Reserve runners thriving in 2007

Through the first six weeks of the season, the NFL rushing leader is a rookie who has just the 14th-most carries in the league. He has only one game with more than 20 runs, and isn't even regarded by his head coach as the starter for a franchise with a losing record.

Well, at least not nominally.

Listed second behind the veteran Chester Taylor on the Minnesota Vikings' tailback depth chart, first-round draft choice Adrian Peterson is first in the NFL in rushing yards (607) and yards per carry (6.3).

And, risking redundancy here, he's not the starter, according to Vikings head coach Brad Childress.

Which doesn't make the former University of Oklahoma star less special. Actually, it puts Peterson in pretty good company, considering this is a season in which reserve tailbacks have played prominent roles across the league.

"A lot of backups have put up [big] numbers when given the chance," said Derrick Ward, who leads the New York Giants in rushing with 424 yards after having been pushed into the lineup after starter Brandon Jacobs suffered a knee injury. "Every team wants to have the so-called 'feature back,' sure. But I don't think you can get by with just one guy anymore. You have to have a second [runner] who produces for you."

No backup runner, of course, has produced quite like Peterson. His upright running style, thoroughbred-like gait and rare combination of raw power and breathtaking speed have drawn justifiable comparisons to Hall of Fame tailback Eric Dickerson. Still, it has been a month-and-a-half stretch of the season during which a number of No. 2 tailbacks already have made their marks while making plenty of yards.

There have been 14 games of 100 or more rushing yards by tailbacks who either began the 2007 season as backups, or started individual games on the bench. Only in Week 2 did the schedule fail to produce a 100-yard outing from a reserve tailback. There have been three weeks in which at least four backups ran for 100 yards.

Three of the top 10 rushers in the league entering this weekend are players who began the season as backups. There are nine former backups among the top 25 rushers and 12 in the top 35 runners in the league. The leading rushers on six of the 32 teams are backs who began the season as reserves.

Included in that group are excellent runners such as Marion Barber III of Dallas, New England's Sammy Morris and Maurice Jones-Drew of Jacksonville. Those are tailbacks of all shapes and sizes, but with one common denominator: None of them really thinks of himself merely as a stand-in for the No. 1 back.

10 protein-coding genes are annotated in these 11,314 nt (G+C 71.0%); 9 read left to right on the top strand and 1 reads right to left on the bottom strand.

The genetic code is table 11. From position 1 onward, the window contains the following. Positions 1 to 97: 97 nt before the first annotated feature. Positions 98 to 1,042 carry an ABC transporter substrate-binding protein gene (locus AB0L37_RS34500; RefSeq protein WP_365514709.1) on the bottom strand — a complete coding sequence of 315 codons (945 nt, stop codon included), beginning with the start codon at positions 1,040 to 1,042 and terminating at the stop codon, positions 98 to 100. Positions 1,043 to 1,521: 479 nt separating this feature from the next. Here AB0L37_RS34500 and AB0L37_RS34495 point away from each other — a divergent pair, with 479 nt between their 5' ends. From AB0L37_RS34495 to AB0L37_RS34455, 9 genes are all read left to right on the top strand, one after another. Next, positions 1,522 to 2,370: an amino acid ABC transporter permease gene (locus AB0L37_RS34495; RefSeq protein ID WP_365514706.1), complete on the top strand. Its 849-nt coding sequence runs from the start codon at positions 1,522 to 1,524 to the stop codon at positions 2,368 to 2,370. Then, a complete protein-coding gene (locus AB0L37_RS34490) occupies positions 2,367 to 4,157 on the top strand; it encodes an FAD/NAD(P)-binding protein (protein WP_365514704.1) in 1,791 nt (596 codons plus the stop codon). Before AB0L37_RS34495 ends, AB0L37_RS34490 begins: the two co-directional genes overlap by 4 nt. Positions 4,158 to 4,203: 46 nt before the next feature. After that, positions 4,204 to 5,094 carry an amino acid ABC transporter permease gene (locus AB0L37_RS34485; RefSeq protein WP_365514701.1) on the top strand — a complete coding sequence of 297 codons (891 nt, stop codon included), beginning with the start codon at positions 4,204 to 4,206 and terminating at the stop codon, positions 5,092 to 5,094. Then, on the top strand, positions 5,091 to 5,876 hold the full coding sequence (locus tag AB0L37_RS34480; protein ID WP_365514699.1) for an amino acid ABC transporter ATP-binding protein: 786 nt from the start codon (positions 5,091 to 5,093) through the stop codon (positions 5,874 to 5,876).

"You've got to believe in yourself," said Morris, who posted a pair of 100-yard outings while replacing an injured Laurence Maroney in the lineup, but who now could miss about a month himself because of a chest injury. "And whether you're getting a start because the other guy is hurt, or just getting eight or 10 carries giving the starter [a break], you have to make every carry count. Because it's always going to be about production in this league, no matter who you are."

In fact, some of the 100-yard performances by backup tailbacks in 2007 have come from backs who, frankly, aren't very well known by people outside their own immediate families or locker rooms. Kenton Keith, a CFL refugee signed by Indianapolis as a free agent in the offseason, ran for 121 yards and two touchdowns on 28 carries, substituting for an injured Joseph Addai in Week 5.

A week earlier, Oakland's Justin Fargas, a speedster long on potential but shy of credentials because he's been injured for much of his five-year career, rang up 179 yards on 22 carries, replacing LaMont Jordan.

There have also been standout rushing performances from better-known backups such as Jones-Drew, DeAngelo Williams of Carolina, Philadelphia's Correll Buckhalter, Barber, Morris and Michael Turner of San Diego.

Turner, who ran for 147 yards on just 10 attempts against Denver on Oct. 7, while spelling LaDainian Tomlinson in a lopsided game, figures to ditch the backup label in the upcoming offseason. He almost certainly will be one of the league's most coveted unrestricted free agents. But for now, like most No. 2 tailbacks, he understands his role.

"When they give it to you," Turner said, "you better do something with it."

So far in 2007, backup tailbacks certainly have.

Len Pasquarelli is a senior writer for ESPN.com.